Tuesday, February 17, 2009

Day 2 - Mosques, museums and cisterns.

My third time in Istanbul but first in this early church, converted to a mosque. It is very quiet and very beautiful with much of the original Byzantine building visible, such as the marble frieze with greek writing. It's well lit and the mihrab in the priginal apse is offset to face Mecca, something you see in quite a fe mosques here, showing that it was originally a Byzantine church.

Up the hill to the Blue Mosque, with its huge dome, but leaden elephant pillars. The sun was out as we walked into the Hagia Sophia. Now this is a building. Nearly 1,500 years old and it still has the power to astound as you enter. 

Then the Basilica Cister. with its 300 plus columns, still a couple of feetof water, and queer Medusa heads at the foot of two columns. We had been in the other cistern with its 1001 columns, but this was just as im in a small pressive.

Lunch in a small retaurant YURT, with Turkish ravioli, meatballs, chicken, bacalava, cakes and coffee, then to clothes district - zips/buckles. badges and the Prince's and Fatih Mosque. A baclava stop then back to hotel.

Dinner in a small local restaurant, bean soup, lentil soup, roast chicken.


At 3:52 AM, Anonymous Rina Tripathi said...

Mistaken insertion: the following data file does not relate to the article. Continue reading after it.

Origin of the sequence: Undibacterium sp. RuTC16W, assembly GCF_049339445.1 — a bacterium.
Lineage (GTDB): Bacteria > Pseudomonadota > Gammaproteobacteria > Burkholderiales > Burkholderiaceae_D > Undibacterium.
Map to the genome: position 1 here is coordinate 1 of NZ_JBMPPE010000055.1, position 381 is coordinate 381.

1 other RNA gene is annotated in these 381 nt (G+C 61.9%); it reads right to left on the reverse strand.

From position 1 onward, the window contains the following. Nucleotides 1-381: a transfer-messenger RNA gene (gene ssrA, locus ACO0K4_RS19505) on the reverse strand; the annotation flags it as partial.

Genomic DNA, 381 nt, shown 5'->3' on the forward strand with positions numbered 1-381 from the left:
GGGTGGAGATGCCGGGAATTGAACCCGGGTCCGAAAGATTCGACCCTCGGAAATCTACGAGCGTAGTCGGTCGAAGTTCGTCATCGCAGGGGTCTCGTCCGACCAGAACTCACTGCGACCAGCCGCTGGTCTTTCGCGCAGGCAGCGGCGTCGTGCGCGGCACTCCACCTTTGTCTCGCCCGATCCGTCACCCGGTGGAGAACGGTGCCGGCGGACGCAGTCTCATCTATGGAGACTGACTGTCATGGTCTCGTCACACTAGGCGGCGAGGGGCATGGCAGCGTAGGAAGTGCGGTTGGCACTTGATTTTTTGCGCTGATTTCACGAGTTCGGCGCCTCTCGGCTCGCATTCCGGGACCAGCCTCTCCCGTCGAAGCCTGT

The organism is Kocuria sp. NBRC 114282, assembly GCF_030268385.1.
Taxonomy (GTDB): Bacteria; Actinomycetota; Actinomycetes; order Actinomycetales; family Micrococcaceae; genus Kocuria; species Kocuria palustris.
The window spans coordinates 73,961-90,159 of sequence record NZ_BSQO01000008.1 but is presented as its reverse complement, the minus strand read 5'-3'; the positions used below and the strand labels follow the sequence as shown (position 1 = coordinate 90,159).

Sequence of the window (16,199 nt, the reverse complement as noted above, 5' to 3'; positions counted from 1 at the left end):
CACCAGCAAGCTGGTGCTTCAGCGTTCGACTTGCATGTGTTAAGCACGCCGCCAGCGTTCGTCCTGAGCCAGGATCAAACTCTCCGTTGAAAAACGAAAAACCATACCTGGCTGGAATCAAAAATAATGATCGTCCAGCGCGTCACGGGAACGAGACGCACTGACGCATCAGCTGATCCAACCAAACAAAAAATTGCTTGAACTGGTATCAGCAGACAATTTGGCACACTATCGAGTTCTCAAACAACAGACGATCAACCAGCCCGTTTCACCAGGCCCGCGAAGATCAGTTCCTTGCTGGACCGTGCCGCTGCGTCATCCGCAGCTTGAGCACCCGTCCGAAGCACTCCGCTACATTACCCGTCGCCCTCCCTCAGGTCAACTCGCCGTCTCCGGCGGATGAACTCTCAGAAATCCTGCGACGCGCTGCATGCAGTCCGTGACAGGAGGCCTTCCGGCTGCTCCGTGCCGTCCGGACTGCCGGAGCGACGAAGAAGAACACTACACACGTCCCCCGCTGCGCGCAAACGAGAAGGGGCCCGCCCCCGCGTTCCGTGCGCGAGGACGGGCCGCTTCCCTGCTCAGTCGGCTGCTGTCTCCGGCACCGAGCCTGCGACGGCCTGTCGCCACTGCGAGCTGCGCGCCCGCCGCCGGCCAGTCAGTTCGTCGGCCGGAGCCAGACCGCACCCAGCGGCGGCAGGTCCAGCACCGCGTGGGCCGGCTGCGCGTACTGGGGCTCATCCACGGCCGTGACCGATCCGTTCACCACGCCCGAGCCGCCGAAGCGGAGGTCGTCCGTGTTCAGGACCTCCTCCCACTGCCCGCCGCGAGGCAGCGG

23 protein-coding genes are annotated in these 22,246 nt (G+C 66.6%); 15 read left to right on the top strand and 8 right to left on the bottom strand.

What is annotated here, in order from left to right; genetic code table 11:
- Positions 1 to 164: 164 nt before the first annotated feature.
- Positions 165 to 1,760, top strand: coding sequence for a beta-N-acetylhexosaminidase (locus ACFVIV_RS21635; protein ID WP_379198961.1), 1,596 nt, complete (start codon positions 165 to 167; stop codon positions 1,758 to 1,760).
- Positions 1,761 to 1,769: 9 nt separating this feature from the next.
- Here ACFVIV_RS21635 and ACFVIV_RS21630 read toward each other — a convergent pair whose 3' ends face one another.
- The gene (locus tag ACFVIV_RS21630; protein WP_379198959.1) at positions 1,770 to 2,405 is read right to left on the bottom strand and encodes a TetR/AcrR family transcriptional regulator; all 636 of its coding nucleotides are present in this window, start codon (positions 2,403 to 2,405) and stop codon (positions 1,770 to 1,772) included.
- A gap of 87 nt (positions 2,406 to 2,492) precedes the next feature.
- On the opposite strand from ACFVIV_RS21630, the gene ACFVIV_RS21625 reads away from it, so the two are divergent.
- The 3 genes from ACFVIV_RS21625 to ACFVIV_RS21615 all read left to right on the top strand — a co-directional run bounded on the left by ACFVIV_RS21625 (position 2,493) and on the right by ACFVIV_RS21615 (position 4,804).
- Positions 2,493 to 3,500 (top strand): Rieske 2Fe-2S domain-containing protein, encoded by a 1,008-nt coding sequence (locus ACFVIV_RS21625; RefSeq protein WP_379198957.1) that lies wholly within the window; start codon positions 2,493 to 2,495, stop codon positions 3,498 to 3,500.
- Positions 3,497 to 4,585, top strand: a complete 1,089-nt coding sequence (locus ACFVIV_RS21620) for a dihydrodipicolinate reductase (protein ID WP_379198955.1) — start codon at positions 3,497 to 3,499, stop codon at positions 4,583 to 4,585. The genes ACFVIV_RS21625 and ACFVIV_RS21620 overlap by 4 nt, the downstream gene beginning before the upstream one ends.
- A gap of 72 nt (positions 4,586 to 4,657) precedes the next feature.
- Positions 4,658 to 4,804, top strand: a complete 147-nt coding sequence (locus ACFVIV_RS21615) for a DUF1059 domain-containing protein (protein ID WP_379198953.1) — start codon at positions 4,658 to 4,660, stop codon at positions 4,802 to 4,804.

Beautiful description. I have not seen such great beauty but whatever ancient architecture I see here in Delhi makes me linger for long around these stone buildings. Recently, am reading Bible and yesterday I read about the origin of Islam, it is so ordinary. Even the death of the prophet is due to an illness and there is even mention of his visiting graves and telling the dead that they are fortunate to be dead. In the Bible I read of the miracles and the ten commandments that Jesus adds to are very intelligent additions. If people really follow that there will be a very peaceful world. The Hindu epics and the scriptures are more close to the teachings of the Bible. Though I studied in a Christian school and said the Lords prayer everyday, I did not know till yesterday that this was preached in the sermon on the hill. You mention that you can see the Greek architecture beneath the mosque, here too you can glimpse the Hindu architecture beneath all Muslim buildings as they broke the idols and temples and then made mosques over these. Whatever the reason this all breaking and building was very barbaric. How the faith with so little substance became the religion of masses is beyond me. After his first wife died, the prophet had two new wives in Medina, I was curious to know if he had children with them. Maybe my idea of purity and religion is more that was taught by Buddha and the peaceful saying of vedas that proclaim: I am the universe and the universe is in me. No clash!


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